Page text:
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Will Robots Take Your Job? 70 Per cent of Americans Say No

A report issued by the education company Pearson, Oxford University, and the Nesta Foundation found that just one in five workers are in occupations that will shrink by 2030

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A robot carries boxes at the Amazon Fulfillment center in Robbinsville Township, N.J (AP Photo/Julio Cortez) (VOA)

Washington, October 8, 2017 : Most Americans believe their jobs are safe from the spread of robots and automation, at least during their lifetimes, and only a handful says automation has cost them a job or loss of income.

Still, a survey by the Pew Research Center also found widespread anxiety about the general impact of technological change. Three-quarters of Americans say it is at least “somewhat realistic” that robots and computers will eventually perform most of the jobs currently done by people. Roughly the same proportion worry that such an outcome will have negative consequences, such as worsening inequality.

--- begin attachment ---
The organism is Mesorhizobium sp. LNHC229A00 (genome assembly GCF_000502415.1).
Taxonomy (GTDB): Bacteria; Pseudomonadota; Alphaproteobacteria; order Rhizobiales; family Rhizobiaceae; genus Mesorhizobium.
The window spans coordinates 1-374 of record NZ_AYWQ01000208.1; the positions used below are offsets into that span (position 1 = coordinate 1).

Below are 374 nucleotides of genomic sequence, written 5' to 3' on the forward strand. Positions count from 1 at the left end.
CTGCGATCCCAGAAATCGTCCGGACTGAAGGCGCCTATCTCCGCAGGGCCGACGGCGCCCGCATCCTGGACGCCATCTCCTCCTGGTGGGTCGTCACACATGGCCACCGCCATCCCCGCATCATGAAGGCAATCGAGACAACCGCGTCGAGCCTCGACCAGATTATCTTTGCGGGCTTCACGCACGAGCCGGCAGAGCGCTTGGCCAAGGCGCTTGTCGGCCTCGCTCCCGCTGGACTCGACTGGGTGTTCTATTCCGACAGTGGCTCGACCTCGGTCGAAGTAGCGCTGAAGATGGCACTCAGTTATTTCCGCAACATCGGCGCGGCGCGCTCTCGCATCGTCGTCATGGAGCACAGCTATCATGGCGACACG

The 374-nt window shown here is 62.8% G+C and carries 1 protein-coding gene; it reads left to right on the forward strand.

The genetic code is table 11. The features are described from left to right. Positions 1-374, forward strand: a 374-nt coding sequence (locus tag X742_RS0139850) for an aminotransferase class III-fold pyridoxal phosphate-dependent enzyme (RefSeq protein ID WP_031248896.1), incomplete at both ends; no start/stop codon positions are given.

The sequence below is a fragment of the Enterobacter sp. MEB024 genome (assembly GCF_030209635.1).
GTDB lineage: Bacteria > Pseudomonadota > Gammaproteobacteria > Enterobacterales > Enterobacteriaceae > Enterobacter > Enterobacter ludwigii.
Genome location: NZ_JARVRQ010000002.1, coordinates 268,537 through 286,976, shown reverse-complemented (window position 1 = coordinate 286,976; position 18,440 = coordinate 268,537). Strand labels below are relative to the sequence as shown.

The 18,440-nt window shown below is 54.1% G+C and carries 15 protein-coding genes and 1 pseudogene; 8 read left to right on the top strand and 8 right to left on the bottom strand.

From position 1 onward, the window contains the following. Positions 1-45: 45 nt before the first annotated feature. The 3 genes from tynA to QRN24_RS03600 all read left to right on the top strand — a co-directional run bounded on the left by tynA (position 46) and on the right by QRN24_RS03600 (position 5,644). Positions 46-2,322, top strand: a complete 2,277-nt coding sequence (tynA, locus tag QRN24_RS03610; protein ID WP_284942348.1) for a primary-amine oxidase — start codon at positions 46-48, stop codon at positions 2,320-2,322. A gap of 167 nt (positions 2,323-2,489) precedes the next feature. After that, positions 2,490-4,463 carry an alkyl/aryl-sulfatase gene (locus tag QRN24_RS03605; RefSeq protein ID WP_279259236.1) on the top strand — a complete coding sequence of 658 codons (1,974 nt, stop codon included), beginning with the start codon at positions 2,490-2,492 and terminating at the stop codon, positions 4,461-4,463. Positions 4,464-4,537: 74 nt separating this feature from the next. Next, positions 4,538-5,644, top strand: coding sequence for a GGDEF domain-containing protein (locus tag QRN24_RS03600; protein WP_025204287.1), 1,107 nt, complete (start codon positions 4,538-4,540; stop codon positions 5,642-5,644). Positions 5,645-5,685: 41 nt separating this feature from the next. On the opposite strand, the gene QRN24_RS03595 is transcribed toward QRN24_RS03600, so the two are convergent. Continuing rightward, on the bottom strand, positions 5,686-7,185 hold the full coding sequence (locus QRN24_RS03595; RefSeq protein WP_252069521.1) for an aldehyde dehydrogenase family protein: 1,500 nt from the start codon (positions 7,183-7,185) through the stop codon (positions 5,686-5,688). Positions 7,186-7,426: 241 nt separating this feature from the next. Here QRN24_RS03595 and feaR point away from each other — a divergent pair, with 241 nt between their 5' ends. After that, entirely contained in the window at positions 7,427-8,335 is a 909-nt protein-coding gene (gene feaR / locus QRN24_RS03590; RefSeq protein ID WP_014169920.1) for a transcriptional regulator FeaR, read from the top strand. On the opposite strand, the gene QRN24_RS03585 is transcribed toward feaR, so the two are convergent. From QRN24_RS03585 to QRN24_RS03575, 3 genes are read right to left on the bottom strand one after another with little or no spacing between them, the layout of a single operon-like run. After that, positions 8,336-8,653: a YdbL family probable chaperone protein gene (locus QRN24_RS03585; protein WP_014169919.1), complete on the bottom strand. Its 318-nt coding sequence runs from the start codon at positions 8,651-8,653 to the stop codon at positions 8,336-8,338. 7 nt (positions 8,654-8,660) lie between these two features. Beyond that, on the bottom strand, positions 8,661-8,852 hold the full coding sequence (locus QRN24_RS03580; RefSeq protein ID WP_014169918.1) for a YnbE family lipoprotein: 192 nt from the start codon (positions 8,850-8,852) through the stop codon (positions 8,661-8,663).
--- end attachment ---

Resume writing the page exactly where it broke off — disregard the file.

“The public expects a number of different jobs and occupations to be replaced by technology in the coming decades, but few think their own job is heading in that direction,” Aaron Smith, associate director at the Pew Research Center, said.

The Pew Research Center in Washington, D.C. on July 6, 2005, is the author of a 2017 study looking at the spread of automation and robotics in the workplace.
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The Pew Research Center in Washington, D.C. on July 6, 2005, is the author of a 2017 study looking at the spread of automation and robotics in the workplace (VOA)

More than half of respondents expect that fast food workers, insurance claims processors and legal clerks will be mostly replaced by robots and computers during their lifetimes. Nearly two-thirds think that most retailers will be fully automated in 20 years, with little or no human interaction between customers and employers.